Ted Lowery on challenging the redaction of documents
WH Holding Ltd & Anor vs E20 Stadium LLP  EWHC 2578 (Ch)
Before Mr Justice Snowden
In the High Court of Justice, Business and Property Courts of England and Wales, Business List
Judgment delivered 5 October 2018
Under an agreement dated 22 March 2013, E20 Stadium granted WH Holding concessionary rights to use the London Olympic stadium during the football season for West Ham United FC’s matches. Numerous disputes subsequently arose between E20 and WH including in relation to the maximum number of seats to be made available on matchdays.
WH commenced proceedings, contending that contrary to its obligations to act in good faith and as a reasonable and prudent operator, E20 had declined to seek the necessary consents to increase seating capacity.
Disclosure took place in January 2018 and E20’s list identified 7,501 relevant documents. Of these, 413 documents included redactions for privilege and 3,720 documents included redactions stated to be for irrelevance and/or commercial sensitivity.
WH was concerned by the level of redactions and on 3 July 2018 issued an application seeking further information as to the basis upon which some 323 documents had been redacted. In response, E20’s lawyers conducted a further review and removed the redactions from 95 documents. At a hearing in August the judge provided some non-binding guidance and the parties agreed that WH should identify on a sample basis some 21 documents with the aim of exploring whether the redactions had been properly made. These 21 documents were reviewed by E20’s counsel and on 31 August E20 provided full copies of the documents that counsel considered had been redacted unnecessarily together with an explanatory schedule.
WH was still not satisfied and issued a further application contending that E20’s approach to redacting documents for irrelevance had been heavy-handed and was founded upon too narrow a view on what material might potentially be relevant to the increased seating capacity issue. WH contended that the only fair way in which the redactions could be tested was for the original documents to be reviewed by the court. E20 responded that the redactions had been properly made and that WH’s approach to relevance was too wide. E20 also said that where the review process undertaken by its lawyers had been fully explained to the court, that explanation did not suggest that the redactions were unjustified.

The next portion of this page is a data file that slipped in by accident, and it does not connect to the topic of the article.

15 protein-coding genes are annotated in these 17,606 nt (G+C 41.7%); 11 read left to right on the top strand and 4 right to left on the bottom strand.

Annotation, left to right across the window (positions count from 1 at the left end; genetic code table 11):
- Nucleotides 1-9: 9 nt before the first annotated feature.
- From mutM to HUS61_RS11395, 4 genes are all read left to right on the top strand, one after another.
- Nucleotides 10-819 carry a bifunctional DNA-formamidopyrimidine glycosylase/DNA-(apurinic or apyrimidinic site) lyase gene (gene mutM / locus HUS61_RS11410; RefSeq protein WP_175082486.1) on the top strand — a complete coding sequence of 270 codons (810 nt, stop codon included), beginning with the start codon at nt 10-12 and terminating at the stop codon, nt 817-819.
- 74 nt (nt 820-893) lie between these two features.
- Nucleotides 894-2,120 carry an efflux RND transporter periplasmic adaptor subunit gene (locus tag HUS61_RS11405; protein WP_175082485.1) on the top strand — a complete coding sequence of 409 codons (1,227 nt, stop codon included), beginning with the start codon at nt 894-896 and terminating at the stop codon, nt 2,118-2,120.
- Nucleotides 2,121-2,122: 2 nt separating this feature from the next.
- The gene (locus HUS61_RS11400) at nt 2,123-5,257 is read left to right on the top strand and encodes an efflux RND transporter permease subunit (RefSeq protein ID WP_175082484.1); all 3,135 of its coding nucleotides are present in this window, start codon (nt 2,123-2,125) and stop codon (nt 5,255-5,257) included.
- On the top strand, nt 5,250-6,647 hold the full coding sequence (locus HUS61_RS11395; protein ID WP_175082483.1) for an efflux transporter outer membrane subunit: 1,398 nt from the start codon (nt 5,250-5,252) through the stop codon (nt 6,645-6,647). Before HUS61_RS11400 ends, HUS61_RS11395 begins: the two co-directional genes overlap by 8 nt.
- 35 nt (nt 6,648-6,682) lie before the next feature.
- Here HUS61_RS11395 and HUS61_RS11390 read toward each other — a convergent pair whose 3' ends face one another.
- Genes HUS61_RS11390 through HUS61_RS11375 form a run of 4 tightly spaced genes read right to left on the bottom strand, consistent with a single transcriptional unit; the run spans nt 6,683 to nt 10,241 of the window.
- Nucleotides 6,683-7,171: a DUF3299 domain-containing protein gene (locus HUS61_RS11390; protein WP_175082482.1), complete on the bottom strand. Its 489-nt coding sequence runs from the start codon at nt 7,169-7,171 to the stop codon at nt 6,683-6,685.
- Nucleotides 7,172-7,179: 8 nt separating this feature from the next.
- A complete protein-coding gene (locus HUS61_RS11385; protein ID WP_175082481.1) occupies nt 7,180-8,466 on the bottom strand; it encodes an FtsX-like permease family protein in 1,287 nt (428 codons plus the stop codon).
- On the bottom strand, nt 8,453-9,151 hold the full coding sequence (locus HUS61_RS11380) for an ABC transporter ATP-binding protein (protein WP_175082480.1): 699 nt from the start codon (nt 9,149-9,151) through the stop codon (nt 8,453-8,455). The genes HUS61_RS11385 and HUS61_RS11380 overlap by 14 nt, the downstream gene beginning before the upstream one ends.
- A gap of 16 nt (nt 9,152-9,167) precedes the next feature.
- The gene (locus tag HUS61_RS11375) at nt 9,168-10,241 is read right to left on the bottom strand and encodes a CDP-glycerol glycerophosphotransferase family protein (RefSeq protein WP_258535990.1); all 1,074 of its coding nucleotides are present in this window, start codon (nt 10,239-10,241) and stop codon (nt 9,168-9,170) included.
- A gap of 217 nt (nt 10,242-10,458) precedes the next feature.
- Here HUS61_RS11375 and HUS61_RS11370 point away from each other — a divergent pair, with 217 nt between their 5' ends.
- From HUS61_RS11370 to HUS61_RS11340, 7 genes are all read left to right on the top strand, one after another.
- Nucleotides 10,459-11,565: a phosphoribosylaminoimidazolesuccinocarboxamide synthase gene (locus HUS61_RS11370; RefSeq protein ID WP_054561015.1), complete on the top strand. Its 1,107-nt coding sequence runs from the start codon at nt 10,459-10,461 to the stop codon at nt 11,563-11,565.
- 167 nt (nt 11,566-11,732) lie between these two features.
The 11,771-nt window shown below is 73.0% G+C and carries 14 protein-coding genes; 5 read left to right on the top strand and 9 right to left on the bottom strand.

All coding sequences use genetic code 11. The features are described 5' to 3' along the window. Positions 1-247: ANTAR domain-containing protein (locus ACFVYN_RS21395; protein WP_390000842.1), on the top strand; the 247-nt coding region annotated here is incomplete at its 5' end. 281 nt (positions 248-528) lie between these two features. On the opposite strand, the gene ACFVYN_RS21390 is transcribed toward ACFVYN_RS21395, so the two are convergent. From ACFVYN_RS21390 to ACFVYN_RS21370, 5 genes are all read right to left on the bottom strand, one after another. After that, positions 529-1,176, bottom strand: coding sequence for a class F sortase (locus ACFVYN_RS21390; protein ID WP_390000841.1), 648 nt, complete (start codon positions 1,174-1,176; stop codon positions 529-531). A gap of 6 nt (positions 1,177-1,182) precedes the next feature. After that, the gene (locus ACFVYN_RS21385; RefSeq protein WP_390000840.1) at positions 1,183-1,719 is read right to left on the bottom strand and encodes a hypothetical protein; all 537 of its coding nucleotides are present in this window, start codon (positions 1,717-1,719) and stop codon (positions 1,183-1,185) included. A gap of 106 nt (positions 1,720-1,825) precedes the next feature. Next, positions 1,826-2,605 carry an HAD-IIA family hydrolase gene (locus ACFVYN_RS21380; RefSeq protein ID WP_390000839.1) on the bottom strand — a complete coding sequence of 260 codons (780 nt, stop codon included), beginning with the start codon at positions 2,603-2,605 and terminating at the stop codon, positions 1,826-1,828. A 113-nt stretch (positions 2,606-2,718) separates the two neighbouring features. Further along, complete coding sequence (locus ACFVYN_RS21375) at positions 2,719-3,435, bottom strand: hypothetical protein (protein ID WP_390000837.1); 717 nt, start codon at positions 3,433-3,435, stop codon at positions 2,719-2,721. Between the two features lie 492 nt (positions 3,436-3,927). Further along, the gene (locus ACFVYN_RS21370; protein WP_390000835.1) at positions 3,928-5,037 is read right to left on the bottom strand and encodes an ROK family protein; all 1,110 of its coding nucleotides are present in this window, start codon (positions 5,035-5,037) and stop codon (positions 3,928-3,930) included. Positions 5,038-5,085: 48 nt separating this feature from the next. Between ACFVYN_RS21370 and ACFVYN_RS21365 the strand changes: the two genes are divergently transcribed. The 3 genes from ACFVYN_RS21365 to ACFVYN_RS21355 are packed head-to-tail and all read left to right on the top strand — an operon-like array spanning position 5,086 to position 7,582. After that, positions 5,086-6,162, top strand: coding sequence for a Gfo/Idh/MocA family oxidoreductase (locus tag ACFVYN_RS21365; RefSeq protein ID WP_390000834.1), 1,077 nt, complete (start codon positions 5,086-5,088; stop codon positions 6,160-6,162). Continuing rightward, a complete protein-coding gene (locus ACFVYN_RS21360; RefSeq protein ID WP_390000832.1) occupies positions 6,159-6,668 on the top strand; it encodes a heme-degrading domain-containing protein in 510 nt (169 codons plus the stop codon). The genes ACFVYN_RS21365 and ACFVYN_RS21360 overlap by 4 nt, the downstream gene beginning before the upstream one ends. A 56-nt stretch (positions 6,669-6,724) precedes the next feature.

Were the redactions applied by E20 properly made?
By reference to the limited number of authorities the judge set out the main principles:
- If the court is not satisfied that the right to withhold inspection of part of a document is established, for example because the evidence provided does not indicate a legal right to withhold, inspection of the complete documents will be ordered;
- If sufficient grounds are shown for challenging the correctness of the redactions then the court may order further evidence to be produced on oath; and
- If there is no other appropriate method of deciding whether the redactions were properly made, the court may decide to inspect the original documents.
The judge concluded that there were sufficient grounds to challenge the correctness of the redactions and that it was just in all the circumstances to exercise his discretion to personally inspect the original documents. This was because the extensive redaction of a very large number of documents by E20 justified the court in adopting greater vigilance to ensure that the right to redact was not being abused or too liberally interpreted. The judge also noted there was evidence that too narrow an approach had been taken by E20’s lawyers during the review process. Finally, there was no viable alternative: WH’s lawyers would be involved in the other disputes over the concession agreement and therefore it was not appropriate to allow WH’s representatives sight of the disputed documents in an unredacted form.
Having reviewed the sample documents and applied the test for standard disclosure in Rule 31.6 of the Civil Procedure Rules (CPR), the judge concluded that for the most part, E20’s redactions had been properly made.
The judge made it clear that the court’s unilateral inspection of the documents is very much a last resort, primarily because it offends Article 6 of the European Convention on Human Rights and CPR Rule 1.1(2)(a), both of which require the parties in civil proceedings to be placed on an equal footing. However, here there was no reasonable alternative.
Where WH’s application had ultimately led to a material change in the overall scale of redactions, the judge ordered E20 to pay 50% of WH’s costs of the application. He concluded that any party making extensive redactions must take extra care to ensure redactions are appropriate and justified and be prepared to suffer the costs consequences if the court thinks otherwise.
Ted Lowery is a partner in Fenwick Elliott
Ted Lowery is a partner in Fenwick Elliott